Industry Trends

The Impact of the Cloud on Industrial Network Security

By Rick Peters | April 06, 2021

Industry Perspectives

The cyber-physical world around us is becoming more digitized and as a result, organizations have been forced to adopt new operational processes to stay afloat. From web-enabled sensors that collect data to the use of cloud solutions, the execution of innovative strategies is shifting the way business is accomplished across industries, including operational technology (OT) environments. The increased transformation, attention, and appetite for more data is only expected to grow, as will the volume of relevant and timely actionable intelligence. All of this leads to an increased need for meaningful automated awareness that can address the scale of potential threats associated with the rise in connected cloud security environments within OT. 

As the appetite for data grows in industrial environments, OT leaders must be prepared to identify and adopt cloud security solutions that are adequate to the task of securing industrial networks against new threats and challenges.

Industrial Network Security Challenges

The speed of technology-driven innovation is arguably faster than ever, which makes it difficult to continuously enforce security controls. When executing solution strategy to secure OT cloud environments, security teams must be able to address the following challenges: 

  • Broad attack surface: Amid the convergence of information technology (IT) and OT networks, as well as increased cloud adoption, the attack surface continues to proportionally broaden. In the past, OT systems remained on-premises, locked behind corporate networks. Now, relatively insecure OT devices can introduce weaknesses in the organization’s cloud infrastructure.
  • Cloud misconfigurations: Building on the broadened attack surface, misconfigured cloud resources leave critical OT environments at risk. Malicious actors targeting a misconfiguration when moving laterally within the OT infrastructure can wreak havoc. With cyber and physical systems interconnected, companies risk physical harm to employees, as well as data exfiltration.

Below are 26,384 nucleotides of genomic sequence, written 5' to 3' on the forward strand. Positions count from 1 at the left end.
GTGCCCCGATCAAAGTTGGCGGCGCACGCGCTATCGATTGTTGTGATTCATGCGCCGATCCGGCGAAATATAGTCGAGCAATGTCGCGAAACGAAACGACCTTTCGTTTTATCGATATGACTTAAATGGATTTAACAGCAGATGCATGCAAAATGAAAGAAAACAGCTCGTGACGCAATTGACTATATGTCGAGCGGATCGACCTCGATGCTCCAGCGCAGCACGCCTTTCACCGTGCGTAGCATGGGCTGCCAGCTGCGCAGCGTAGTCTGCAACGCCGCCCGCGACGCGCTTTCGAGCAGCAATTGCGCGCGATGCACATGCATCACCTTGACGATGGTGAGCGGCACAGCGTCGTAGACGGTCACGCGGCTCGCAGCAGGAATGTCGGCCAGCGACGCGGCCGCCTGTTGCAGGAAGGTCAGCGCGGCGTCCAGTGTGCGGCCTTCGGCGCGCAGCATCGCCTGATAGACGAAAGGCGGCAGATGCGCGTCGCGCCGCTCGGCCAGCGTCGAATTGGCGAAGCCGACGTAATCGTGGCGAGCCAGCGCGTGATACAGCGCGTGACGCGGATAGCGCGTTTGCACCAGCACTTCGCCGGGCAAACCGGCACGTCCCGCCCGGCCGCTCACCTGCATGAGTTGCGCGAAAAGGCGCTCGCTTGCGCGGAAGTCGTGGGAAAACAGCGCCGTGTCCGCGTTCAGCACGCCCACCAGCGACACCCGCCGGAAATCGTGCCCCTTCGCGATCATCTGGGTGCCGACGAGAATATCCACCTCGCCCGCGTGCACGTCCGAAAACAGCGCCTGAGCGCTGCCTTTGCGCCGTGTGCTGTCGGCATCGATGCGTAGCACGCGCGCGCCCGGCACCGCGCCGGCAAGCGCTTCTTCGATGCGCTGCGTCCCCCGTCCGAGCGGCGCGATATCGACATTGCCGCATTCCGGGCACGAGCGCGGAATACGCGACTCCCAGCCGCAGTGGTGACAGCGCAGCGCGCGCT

• Legacy IT: Industrial Control Systems (ICS) have been the heart of OT cyber-physical infrastructure since early in the 20th century. On the other hand, the notion of connecting ICS to the cloud is a relatively new consideration. Moving legacy hardware and software, which are often decades old, to the cloud means potentially introducing a range of vulnerabilities to critical infrastructure that is less resilient than its IT counterpart. This presents cybercriminals with an opportunity to leverage historical tradecraft to gain access and perform reconnaissance before employing more sophisticated techniques once they have achieved their target.

To address these challenges, many industrial organizations deploy a multitude of point security products. Because these solutions are not integrated, they can result in security silos that create uneccessary complexity and obfuscate visibility, delaying threat detection, prevention, and response.

7 Key Considerations for Comprehensive Cloud Security in Industrial Environments

Proactively protecting ICS is a crucial aspect of successfully mitigating cyber risk as part of the Fourth Industrial Revolution. Amid the digitization of operations, organizations must be able to protect data as it moves back and forth between OT and IT infrastructures. Firstly, this requires organizations to weave security into their initial plans as they build out their new hybrid infrastructures. Best practices for managing OT and cybersecurity by design for industrial networks should include:

  • Centralized network security: Centralizing network visibility and monitoring across the IT and OT environments with a network operations center (NOC).